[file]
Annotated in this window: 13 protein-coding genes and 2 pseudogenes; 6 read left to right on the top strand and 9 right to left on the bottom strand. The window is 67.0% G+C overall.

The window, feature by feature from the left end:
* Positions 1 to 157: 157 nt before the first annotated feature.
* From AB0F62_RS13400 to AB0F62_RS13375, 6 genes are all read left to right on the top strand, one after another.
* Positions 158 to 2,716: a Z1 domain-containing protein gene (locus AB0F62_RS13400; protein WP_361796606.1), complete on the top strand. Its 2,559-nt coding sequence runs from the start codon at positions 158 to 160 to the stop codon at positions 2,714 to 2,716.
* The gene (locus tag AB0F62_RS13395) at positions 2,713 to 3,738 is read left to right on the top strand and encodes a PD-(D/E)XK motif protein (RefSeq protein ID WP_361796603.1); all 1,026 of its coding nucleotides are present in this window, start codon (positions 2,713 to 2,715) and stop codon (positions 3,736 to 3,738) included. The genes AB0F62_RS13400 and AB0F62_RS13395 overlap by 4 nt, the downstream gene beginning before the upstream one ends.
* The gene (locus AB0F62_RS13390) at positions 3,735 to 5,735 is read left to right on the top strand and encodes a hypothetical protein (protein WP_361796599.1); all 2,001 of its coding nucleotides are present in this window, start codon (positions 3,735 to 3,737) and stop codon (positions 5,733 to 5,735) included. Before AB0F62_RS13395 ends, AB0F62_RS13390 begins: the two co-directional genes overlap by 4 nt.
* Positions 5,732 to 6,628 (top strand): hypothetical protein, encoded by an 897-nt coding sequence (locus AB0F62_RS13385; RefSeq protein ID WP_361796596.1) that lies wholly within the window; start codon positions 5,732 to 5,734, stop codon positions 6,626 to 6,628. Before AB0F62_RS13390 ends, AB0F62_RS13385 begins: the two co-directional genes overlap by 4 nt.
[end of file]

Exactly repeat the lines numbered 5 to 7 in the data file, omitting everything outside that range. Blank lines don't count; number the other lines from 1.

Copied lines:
* Positions 158 to 2,716: a Z1 domain-containing protein gene (locus AB0F62_RS13400; protein WP_361796606.1), complete on the top strand. Its 2,559-nt coding sequence runs from the start codon at positions 158 to 160 to the stop codon at positions 2,714 to 2,716.
* The gene (locus tag AB0F62_RS13395) at positions 2,713 to 3,738 is read left to right on the top strand and encodes a PD-(D/E)XK motif protein (RefSeq protein ID WP_361796603.1); all 1,026 of its coding nucleotides are present in this window, start codon (positions 2,713 to 2,715) and stop codon (positions 3,736 to 3,738) included. The genes AB0F62_RS13400 and AB0F62_RS13395 overlap by 4 nt, the downstream gene beginning before the upstream one ends.
* The gene (locus AB0F62_RS13390) at positions 3,735 to 5,735 is read left to right on the top strand and encodes a hypothetical protein (protein WP_361796599.1); all 2,001 of its coding nucleotides are present in this window, start codon (positions 3,735 to 3,737) and stop codon (positions 5,733 to 5,735) included. Before AB0F62_RS13395 ends, AB0F62_RS13390 begins: the two co-directional genes overlap by 4 nt.